#imnohero #neverforget: Leon W. Johnson, Medal of Honor
Leon Johnson was born on September 13, 1904, in Columbia, Missouri. He was commissioned through the U.S. Military Academy at West Point on June 12, 1926, and was assigned to the Army Air Corps in 1930. After completing pilot training in 1936, Johnson was assigned as the Base Weather Officer at Barksdale Field, Louisiana, from 1936 to July 1940. He served as commanding officer of the 90th Bomb Squadron at Savannah AB, Georgia, from December 1940 to May 1941, and then commanding officer of the 10th Reconnaissance Squadron, also at Savannah AB, from May to August 1941. Johnson served with the 3rd Air Support Command at Bolling FIeld, Washington, D.C., from August 1941 to January 1942, and then with the 8th Air Force from January 1942 to January 1943, when he became the commanding officer of the 44th Bomb Group. While in this command he was awarded the Medal of Honor during the attacks on the Ploesti oil fields on August 1, 1943. He commanded the 44th BG until he was made Commanding General of the 14th Combat Bomb Wing in September 1943, serving in this position until the end of the war in Europe. Johnson served with Headquarters Army Air Forces in Washington, D.C., from June 1945 to April 1947, when he became Commanding General of 15th Air Force. He served as Commanding General of the 3rd Air Division in England from August 1948 to February 1952. He was then named Commander of Continental Air Command, where he served until being assigned to the United Nations Commission in December 1955. In April 1956, Gen Johnson was assigned as the U.S. Representative to the North Atlantic Military Committee of NATO. He served as Air Deputy to the Supreme Allied Commander Europe from May 1958 until his retirement from the Air Force on July 1, 1961. General Johnson was recalled to active duty on September 15, 1961 to become the director of the Net Evaluation Subcommittee Staff on the National Security Council Staff. He retired from active duty a second time on April 30, 1965. Leon Johnson died on November 10, 1997, and was buried at Arlington National Cemetery.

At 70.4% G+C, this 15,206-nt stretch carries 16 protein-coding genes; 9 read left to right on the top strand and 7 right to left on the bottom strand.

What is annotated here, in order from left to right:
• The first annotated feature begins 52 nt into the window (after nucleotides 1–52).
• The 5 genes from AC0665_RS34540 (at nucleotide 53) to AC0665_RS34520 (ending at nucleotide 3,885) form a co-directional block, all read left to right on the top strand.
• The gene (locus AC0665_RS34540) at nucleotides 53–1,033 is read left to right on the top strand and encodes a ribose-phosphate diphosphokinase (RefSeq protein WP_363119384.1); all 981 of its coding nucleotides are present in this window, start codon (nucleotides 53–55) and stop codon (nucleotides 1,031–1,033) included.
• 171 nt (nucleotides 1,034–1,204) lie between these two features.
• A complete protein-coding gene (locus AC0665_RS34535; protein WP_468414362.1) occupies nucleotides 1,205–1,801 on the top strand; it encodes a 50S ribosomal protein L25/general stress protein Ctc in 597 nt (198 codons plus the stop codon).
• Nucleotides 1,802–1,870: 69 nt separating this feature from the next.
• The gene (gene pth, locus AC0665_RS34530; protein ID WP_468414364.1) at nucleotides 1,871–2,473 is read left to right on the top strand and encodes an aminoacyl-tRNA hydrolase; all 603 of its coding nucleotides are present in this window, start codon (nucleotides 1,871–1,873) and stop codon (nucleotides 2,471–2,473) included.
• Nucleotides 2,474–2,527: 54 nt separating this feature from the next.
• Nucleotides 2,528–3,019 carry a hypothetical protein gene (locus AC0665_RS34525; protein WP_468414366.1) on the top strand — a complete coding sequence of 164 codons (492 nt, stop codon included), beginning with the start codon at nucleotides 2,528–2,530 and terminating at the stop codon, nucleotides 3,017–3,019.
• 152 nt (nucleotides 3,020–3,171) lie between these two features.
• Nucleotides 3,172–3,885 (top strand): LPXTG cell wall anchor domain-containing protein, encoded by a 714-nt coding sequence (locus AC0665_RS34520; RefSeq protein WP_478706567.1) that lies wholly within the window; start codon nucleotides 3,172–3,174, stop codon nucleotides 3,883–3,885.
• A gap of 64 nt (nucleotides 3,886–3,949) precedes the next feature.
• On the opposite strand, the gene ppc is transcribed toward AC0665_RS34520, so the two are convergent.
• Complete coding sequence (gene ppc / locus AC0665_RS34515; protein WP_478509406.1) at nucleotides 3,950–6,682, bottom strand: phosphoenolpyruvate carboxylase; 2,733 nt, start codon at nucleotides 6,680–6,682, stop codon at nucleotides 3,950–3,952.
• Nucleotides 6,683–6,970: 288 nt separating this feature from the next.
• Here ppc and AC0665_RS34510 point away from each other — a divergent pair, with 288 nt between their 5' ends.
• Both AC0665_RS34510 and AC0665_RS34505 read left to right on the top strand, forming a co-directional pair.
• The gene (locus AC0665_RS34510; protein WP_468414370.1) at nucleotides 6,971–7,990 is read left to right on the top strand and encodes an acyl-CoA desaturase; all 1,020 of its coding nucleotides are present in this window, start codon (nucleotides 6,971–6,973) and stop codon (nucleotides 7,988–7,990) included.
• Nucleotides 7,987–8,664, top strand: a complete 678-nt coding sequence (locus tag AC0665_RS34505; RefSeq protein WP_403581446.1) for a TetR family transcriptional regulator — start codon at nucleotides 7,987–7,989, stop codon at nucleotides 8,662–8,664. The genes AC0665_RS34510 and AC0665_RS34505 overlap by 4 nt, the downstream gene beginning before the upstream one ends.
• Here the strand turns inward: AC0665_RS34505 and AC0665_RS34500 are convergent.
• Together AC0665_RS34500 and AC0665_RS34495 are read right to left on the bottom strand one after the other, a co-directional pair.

His Medal of Honor Citation reads:
For conspicuous gallantry in action and intrepidity at the risk of his life above and beyond the call of duty on 1 August 1943. Col. Johnson, as commanding officer of a heavy bombardment group, let the formation of the aircraft of his organization constituting the fourth element of the mass low-level bombing attack of the 9th U.S. Air Force against the vitally important enemy target of the Ploesti oil refineries. While proceeding to the target on this 2,400-mile flight, his element became separated from the leading elements of the mass formation in maintaining the formation of the unit while avoiding dangerous cumulous cloud conditions encountered over mountainous territory. Though temporarily lost, he reestablished contact with the third element and continued on the mission with this reduced force to the prearranged point of attack, where it was discovered that the target assigned to Col. Johnson’s group had been attacked and damaged by a preceding element. Though having lost the element of surprise upon which the safety and success of such a daring form of mission in heavy bombardment aircraft so strongly depended, Col. Johnson elected to carry out his planned low-level attack despite the thoroughly alerted defenses, the destructive antiaircraft fire, enemy fighter airplanes, the imminent danger of exploding delayed action bombs from the previous element, of oil fires and explosions, and of intense smoke obscuring the target. By his gallant courage, brilliant leadership, and superior flying skill, Col. Johnson so led his formation as to destroy totally the important refining plants and installations which were the object of his mission. Col. Johnson’s personal contribution to the success of this historic raid, and the conspicuous gallantry in action, and intrepidity at the risk of his life above and beyond the call of duty demonstrated by him on this occasion constitute such deeds of valor and distinguished service as have during our Nation’s history formed the finest traditions of our Armed Forces.